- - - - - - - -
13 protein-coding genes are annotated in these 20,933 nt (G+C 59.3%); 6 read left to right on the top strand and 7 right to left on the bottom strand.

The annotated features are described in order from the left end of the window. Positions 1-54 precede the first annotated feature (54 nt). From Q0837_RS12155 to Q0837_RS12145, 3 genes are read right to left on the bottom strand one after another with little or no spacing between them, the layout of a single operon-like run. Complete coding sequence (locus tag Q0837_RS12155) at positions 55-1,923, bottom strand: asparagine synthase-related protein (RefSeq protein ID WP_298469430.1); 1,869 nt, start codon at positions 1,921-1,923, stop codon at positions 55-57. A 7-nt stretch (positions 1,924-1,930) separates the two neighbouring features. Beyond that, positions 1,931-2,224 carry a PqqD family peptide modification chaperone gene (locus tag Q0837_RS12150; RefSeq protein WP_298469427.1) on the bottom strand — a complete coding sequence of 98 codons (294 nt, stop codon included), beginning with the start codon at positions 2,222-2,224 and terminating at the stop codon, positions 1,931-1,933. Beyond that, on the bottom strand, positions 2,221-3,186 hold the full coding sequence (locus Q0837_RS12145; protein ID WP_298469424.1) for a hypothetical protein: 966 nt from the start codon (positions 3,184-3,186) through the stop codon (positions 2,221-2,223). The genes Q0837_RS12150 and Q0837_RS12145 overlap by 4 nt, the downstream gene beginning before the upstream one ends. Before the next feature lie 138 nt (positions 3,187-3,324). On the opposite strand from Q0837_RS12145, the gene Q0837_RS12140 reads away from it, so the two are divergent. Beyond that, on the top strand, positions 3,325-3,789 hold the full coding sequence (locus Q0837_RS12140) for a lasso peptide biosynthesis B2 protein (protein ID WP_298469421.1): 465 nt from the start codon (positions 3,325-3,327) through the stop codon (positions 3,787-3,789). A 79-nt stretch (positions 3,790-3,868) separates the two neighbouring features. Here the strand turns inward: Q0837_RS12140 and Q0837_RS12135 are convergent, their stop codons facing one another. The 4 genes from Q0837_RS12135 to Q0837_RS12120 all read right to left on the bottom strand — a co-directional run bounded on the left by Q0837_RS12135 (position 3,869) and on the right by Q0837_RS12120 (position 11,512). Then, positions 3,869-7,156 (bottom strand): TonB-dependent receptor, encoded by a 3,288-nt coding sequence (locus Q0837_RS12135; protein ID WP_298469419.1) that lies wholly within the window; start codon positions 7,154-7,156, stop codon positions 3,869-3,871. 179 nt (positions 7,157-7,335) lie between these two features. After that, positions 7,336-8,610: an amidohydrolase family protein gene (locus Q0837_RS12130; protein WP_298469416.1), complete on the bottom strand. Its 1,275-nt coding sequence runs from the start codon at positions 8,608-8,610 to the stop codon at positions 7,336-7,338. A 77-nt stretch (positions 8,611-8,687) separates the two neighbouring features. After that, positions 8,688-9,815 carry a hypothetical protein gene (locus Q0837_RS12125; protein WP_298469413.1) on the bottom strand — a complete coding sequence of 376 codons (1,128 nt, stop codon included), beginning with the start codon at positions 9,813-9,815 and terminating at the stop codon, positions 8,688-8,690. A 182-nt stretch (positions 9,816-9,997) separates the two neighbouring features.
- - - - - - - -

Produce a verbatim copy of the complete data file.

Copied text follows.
13 protein-coding genes are annotated in these 20,933 nt (G+C 59.3%); 6 read left to right on the top strand and 7 right to left on the bottom strand.

The annotated features are described in order from the left end of the window. Positions 1-54 precede the first annotated feature (54 nt). From Q0837_RS12155 to Q0837_RS12145, 3 genes are read right to left on the bottom strand one after another with little or no spacing between them, the layout of a single operon-like run. Complete coding sequence (locus tag Q0837_RS12155) at positions 55-1,923, bottom strand: asparagine synthase-related protein (RefSeq protein ID WP_298469430.1); 1,869 nt, start codon at positions 1,921-1,923, stop codon at positions 55-57. A 7-nt stretch (positions 1,924-1,930) separates the two neighbouring features. Beyond that, positions 1,931-2,224 carry a PqqD family peptide modification chaperone gene (locus tag Q0837_RS12150; RefSeq protein WP_298469427.1) on the bottom strand — a complete coding sequence of 98 codons (294 nt, stop codon included), beginning with the start codon at positions 2,222-2,224 and terminating at the stop codon, positions 1,931-1,933. Beyond that, on the bottom strand, positions 2,221-3,186 hold the full coding sequence (locus Q0837_RS12145; protein ID WP_298469424.1) for a hypothetical protein: 966 nt from the start codon (positions 3,184-3,186) through the stop codon (positions 2,221-2,223). The genes Q0837_RS12150 and Q0837_RS12145 overlap by 4 nt, the downstream gene beginning before the upstream one ends. Before the next feature lie 138 nt (positions 3,187-3,324). On the opposite strand from Q0837_RS12145, the gene Q0837_RS12140 reads away from it, so the two are divergent. Beyond that, on the top strand, positions 3,325-3,789 hold the full coding sequence (locus Q0837_RS12140) for a lasso peptide biosynthesis B2 protein (protein ID WP_298469421.1): 465 nt from the start codon (positions 3,325-3,327) through the stop codon (positions 3,787-3,789). A 79-nt stretch (positions 3,790-3,868) separates the two neighbouring features. Here the strand turns inward: Q0837_RS12140 and Q0837_RS12135 are convergent, their stop codons facing one another. The 4 genes from Q0837_RS12135 to Q0837_RS12120 all read right to left on the bottom strand — a co-directional run bounded on the left by Q0837_RS12135 (position 3,869) and on the right by Q0837_RS12120 (position 11,512). Then, positions 3,869-7,156 (bottom strand): TonB-dependent receptor, encoded by a 3,288-nt coding sequence (locus Q0837_RS12135; protein ID WP_298469419.1) that lies wholly within the window; start codon positions 7,154-7,156, stop codon positions 3,869-3,871. 179 nt (positions 7,157-7,335) lie between these two features. After that, positions 7,336-8,610: an amidohydrolase family protein gene (locus Q0837_RS12130; protein WP_298469416.1), complete on the bottom strand. Its 1,275-nt coding sequence runs from the start codon at positions 8,608-8,610 to the stop codon at positions 7,336-7,338. A 77-nt stretch (positions 8,611-8,687) separates the two neighbouring features. After that, positions 8,688-9,815 carry a hypothetical protein gene (locus Q0837_RS12125; protein WP_298469413.1) on the bottom strand — a complete coding sequence of 376 codons (1,128 nt, stop codon included), beginning with the start codon at positions 9,813-9,815 and terminating at the stop codon, positions 8,688-8,690. A 182-nt stretch (positions 9,816-9,997) separates the two neighbouring features.